In Tacoma, using a car as a battering ram is seen as a feature. Stolen cars are used as weapons all the time, providing easy access to cash registers after blowing nice big holes in buildings.
A similar comment was on the YouTube about 2 years ago,
“Why cars rarely crash into buildings in the Netherlands”, by “Not Just Bikes”
This article was particularly meaningful to me as our house on a secondary arterial in SE Seattle was crashed into by a hit and run SUV driver a little over a year ago. He or she struck and killed two mature flowering cherry trees (snapped off at the base) before striking our house and causing many thousands of dollars in damage. Their bumper dropped off as they were fleeing the scene, but no license plate was present. Lining up contractors took months and we were out of pocket for our homeowner’s insurance deductible. Thankfully no one was injured or killed, and thankfully the trees slowed the vehicle enough that it did not fully penetrate our house, “only” smashing siding and pushing in a wall.
My block has had an epidemic of speeding and inattentive drivers losing control and smashing into trees, fences, and properties during 2020 and 2021. I worked to mobilize our neighbors and contacted SDOT, the mayor, and city councilmembers to try to get changes made. Eventually, two representatives from SDOT kindly came out to do a walk around the block with us, and to listen. Coincidentally, a traffic study had been done recently; when we requested the results of the study, we found many drivers during a several day period were driving interstate speeds (60mph+) on our 25 mph street, 1 block from a school zone.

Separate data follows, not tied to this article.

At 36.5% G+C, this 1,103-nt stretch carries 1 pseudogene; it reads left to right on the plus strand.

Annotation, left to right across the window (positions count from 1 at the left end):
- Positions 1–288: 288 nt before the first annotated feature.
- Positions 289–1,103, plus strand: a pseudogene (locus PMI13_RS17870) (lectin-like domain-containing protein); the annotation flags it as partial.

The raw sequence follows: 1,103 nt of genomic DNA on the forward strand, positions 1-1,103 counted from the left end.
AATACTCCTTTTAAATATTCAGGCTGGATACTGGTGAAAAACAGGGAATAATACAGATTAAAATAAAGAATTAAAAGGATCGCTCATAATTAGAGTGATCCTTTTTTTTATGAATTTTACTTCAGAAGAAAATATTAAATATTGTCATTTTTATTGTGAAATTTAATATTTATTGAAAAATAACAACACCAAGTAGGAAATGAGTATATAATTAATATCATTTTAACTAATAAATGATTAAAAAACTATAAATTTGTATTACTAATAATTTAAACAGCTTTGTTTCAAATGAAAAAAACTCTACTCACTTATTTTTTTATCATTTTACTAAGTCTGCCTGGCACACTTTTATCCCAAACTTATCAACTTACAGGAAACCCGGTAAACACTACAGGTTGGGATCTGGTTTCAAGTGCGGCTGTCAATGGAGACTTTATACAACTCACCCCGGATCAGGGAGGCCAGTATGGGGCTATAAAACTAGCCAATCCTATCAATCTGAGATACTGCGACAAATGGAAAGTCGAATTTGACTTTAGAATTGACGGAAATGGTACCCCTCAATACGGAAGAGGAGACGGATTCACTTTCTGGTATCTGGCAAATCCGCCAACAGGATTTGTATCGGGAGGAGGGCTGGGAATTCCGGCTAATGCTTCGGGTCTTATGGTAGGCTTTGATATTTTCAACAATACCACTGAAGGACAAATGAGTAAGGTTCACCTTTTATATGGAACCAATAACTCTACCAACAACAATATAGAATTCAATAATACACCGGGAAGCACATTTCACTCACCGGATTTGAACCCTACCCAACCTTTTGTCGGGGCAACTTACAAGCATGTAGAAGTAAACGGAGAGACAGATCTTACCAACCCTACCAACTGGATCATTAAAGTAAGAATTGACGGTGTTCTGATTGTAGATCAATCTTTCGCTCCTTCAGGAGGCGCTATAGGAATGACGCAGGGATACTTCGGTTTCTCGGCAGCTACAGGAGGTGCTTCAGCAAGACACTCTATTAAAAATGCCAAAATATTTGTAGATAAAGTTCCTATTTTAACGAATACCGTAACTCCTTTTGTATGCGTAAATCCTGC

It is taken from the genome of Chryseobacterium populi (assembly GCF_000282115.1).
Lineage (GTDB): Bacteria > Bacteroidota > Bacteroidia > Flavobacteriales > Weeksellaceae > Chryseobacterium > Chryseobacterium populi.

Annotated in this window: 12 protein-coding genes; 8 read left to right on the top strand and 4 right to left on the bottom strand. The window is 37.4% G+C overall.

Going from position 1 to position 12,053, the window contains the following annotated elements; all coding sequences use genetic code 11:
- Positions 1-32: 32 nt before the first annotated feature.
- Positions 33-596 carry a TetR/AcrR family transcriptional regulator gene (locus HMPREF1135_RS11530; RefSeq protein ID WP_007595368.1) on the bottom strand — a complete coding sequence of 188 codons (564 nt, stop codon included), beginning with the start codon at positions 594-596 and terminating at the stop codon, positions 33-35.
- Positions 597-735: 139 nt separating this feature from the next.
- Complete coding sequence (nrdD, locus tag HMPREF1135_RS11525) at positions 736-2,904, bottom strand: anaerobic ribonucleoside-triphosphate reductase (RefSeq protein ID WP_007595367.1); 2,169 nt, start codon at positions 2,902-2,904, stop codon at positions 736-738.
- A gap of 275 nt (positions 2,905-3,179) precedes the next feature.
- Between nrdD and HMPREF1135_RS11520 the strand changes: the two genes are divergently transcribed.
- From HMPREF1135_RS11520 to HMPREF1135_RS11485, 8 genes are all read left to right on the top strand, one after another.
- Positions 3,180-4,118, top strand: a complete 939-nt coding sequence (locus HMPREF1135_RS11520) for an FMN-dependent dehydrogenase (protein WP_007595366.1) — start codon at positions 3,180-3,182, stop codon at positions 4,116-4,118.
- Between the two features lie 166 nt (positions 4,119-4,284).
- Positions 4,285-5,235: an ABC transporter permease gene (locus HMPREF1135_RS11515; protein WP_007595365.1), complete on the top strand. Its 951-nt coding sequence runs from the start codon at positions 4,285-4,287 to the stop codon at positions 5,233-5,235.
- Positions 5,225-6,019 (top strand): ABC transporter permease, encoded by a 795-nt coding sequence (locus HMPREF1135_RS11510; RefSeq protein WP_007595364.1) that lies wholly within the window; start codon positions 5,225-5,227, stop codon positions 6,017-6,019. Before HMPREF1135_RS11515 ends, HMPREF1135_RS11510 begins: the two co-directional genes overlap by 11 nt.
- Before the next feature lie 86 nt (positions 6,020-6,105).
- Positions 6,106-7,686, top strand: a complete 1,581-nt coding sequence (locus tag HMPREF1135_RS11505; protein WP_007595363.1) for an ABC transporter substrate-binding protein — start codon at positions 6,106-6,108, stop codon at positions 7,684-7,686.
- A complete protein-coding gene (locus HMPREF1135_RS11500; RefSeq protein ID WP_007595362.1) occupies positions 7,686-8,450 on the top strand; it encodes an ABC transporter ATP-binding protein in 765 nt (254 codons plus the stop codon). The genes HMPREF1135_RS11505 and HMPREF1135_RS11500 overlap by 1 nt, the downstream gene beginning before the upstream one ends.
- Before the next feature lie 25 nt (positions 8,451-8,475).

So far SDOT has placed reflective markers put on the centerline to try to guide drivers at night. There are promises of speed cushions and other more significant changes coming (SDOT will not install full width speed bumps on arterials due to the conflict with speeding emergency vehicles), as well as some other changes. It’s unclear how SDOT prioritizes work, and where we fall on their construction calendar.
The incident, late at night, left us really shaken, and subsequent crashes in our block have left a lingering feeling of unease. It really feels like a question of when, not if, a cyclist, dog walker, elderly neighbor, or child is struck and killed. It feels absolutely lawless and consequence free now on Seattle’s roads; people have figured out the cops have given up either by policy or as a protest, and it shows. Odds are good each time I’m out on the streets in SE Seattle I’ll see people drive straight through stop signs, red lights, high speed pass on residential streets, drive down a center turn lane at highway speeds.
I’m not sure how we reverse this trend, other than by cracking down, making altered driving absolutely unacceptable by reducing DUI alcohol and drug limits to near zero, drastically escalating enforcement of speeding laws (there doesn’t seem to be any enforcement outside of school zones), and seizing and destroying vehicles of repeat scofflaws.